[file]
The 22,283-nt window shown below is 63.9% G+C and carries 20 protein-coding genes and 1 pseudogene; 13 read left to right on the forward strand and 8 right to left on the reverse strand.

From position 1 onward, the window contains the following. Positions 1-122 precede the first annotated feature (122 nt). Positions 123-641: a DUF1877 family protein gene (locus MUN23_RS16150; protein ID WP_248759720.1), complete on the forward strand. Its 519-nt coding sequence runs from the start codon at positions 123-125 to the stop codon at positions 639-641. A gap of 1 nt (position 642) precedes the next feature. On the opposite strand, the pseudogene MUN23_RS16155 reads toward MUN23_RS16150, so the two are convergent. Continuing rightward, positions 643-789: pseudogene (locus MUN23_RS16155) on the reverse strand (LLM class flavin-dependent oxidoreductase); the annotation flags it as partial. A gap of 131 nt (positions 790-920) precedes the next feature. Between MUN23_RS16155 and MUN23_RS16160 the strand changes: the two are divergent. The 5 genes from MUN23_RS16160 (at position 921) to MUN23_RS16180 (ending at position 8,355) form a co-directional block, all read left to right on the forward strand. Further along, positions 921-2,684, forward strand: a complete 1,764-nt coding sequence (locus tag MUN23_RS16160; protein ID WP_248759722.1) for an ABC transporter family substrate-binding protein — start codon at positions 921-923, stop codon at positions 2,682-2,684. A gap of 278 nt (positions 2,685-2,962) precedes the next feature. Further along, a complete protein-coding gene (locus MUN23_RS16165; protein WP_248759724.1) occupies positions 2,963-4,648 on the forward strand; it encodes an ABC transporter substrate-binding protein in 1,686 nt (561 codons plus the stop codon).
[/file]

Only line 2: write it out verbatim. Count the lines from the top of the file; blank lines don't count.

From position 1 onward, the window contains the following. Positions 1-122 precede the first annotated feature (122 nt). Positions 123-641: a DUF1877 family protein gene (locus MUN23_RS16150; protein ID WP_248759720.1), complete on the forward strand. Its 519-nt coding sequence runs from the start codon at positions 123-125 to the stop codon at positions 639-641. A gap of 1 nt (position 642) precedes the next feature. On the opposite strand, the pseudogene MUN23_RS16155 reads toward MUN23_RS16150, so the two are convergent. Continuing rightward, positions 643-789: pseudogene (locus MUN23_RS16155) on the reverse strand (LLM class flavin-dependent oxidoreductase); the annotation flags it as partial. A gap of 131 nt (positions 790-920) precedes the next feature. Between MUN23_RS16155 and MUN23_RS16160 the strand changes: the two are divergent. The 5 genes from MUN23_RS16160 (at position 921) to MUN23_RS16180 (ending at position 8,355) form a co-directional block, all read left to right on the forward strand. Further along, positions 921-2,684, forward strand: a complete 1,764-nt coding sequence (locus tag MUN23_RS16160; protein ID WP_248759722.1) for an ABC transporter family substrate-binding protein — start codon at positions 921-923, stop codon at positions 2,682-2,684. A gap of 278 nt (positions 2,685-2,962) precedes the next feature. Further along, a complete protein-coding gene (locus MUN23_RS16165; protein WP_248759724.1) occupies positions 2,963-4,648 on the forward strand; it encodes an ABC transporter substrate-binding protein in 1,686 nt (561 codons plus the stop codon).